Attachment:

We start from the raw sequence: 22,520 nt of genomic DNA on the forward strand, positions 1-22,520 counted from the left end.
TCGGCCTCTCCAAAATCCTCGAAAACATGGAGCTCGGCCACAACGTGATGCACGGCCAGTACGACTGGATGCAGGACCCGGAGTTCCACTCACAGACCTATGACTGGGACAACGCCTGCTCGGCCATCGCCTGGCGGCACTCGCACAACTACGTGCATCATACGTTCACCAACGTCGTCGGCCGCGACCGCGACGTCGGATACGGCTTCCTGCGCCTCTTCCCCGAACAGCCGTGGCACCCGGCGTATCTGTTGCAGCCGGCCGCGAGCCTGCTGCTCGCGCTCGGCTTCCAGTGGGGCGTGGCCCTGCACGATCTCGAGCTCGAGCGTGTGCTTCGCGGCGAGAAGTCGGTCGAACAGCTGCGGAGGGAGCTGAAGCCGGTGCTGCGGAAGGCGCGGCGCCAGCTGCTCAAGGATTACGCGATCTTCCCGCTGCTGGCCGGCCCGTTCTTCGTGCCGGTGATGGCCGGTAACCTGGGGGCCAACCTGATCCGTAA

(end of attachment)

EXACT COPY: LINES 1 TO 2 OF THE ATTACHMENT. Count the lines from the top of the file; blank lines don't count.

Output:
We start from the raw sequence: 22,520 nt of genomic DNA on the forward strand, positions 1-22,520 counted from the left end.
TCGGCCTCTCCAAAATCCTCGAAAACATGGAGCTCGGCCACAACGTGATGCACGGCCAGTACGACTGGATGCAGGACCCGGAGTTCCACTCACAGACCTATGACTGGGACAACGCCTGCTCGGCCATCGCCTGGCGGCACTCGCACAACTACGTGCATCATACGTTCACCAACGTCGTCGGCCGCGACCGCGACGTCGGATACGGCTTCCTGCGCCTCTTCCCCGAACAGCCGTGGCACCCGGCGTATCTGTTGCAGCCGGCCGCGAGCCTGCTGCTCGCGCTCGGCTTCCAGTGGGGCGTGGCCCTGCACGATCTCGAGCTCGAGCGTGTGCTTCGCGGCGAGAAGTCGGTCGAACAGCTGCGGAGGGAGCTGAAGCCGGTGCTGCGGAAGGCGCGGCGCCAGCTGCTCAAGGATTACGCGATCTTCCCGCTGCTGGCCGGCCCGTTCTTCGTGCCGGTGATGGCCGGTAACCTGGGGGCCAACCTGATCCGTAA